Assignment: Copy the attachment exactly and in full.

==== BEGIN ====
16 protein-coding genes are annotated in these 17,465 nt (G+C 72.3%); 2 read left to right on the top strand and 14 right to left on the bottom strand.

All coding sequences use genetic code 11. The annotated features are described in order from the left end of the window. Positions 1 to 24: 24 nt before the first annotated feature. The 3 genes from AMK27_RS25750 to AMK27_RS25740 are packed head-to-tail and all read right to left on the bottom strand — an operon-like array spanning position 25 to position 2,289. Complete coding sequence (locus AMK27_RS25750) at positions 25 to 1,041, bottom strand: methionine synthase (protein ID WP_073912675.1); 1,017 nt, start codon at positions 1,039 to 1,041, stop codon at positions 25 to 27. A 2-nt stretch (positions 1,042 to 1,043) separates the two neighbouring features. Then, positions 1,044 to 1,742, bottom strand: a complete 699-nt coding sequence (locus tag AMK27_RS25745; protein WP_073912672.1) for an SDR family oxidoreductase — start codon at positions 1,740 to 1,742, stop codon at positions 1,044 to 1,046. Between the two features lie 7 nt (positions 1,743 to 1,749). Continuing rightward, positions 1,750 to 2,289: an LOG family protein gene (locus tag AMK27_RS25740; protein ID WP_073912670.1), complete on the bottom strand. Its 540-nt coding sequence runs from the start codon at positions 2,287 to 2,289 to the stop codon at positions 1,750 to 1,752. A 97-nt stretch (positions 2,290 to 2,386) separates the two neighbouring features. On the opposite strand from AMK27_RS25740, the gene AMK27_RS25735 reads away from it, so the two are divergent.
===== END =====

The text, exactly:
16 protein-coding genes are annotated in these 17,465 nt (G+C 72.3%); 2 read left to right on the top strand and 14 right to left on the bottom strand.

All coding sequences use genetic code 11. The annotated features are described in order from the left end of the window. Positions 1 to 24: 24 nt before the first annotated feature. The 3 genes from AMK27_RS25750 to AMK27_RS25740 are packed head-to-tail and all read right to left on the bottom strand — an operon-like array spanning position 25 to position 2,289. Complete coding sequence (locus AMK27_RS25750) at positions 25 to 1,041, bottom strand: methionine synthase (protein ID WP_073912675.1); 1,017 nt, start codon at positions 1,039 to 1,041, stop codon at positions 25 to 27. A 2-nt stretch (positions 1,042 to 1,043) separates the two neighbouring features. Then, positions 1,044 to 1,742, bottom strand: a complete 699-nt coding sequence (locus tag AMK27_RS25745; protein WP_073912672.1) for an SDR family oxidoreductase — start codon at positions 1,740 to 1,742, stop codon at positions 1,044 to 1,046. Between the two features lie 7 nt (positions 1,743 to 1,749). Continuing rightward, positions 1,750 to 2,289: an LOG family protein gene (locus tag AMK27_RS25740; protein ID WP_073912670.1), complete on the bottom strand. Its 540-nt coding sequence runs from the start codon at positions 2,287 to 2,289 to the stop codon at positions 1,750 to 1,752. A 97-nt stretch (positions 2,290 to 2,386) separates the two neighbouring features. On the opposite strand from AMK27_RS25740, the gene AMK27_RS25735 reads away from it, so the two are divergent.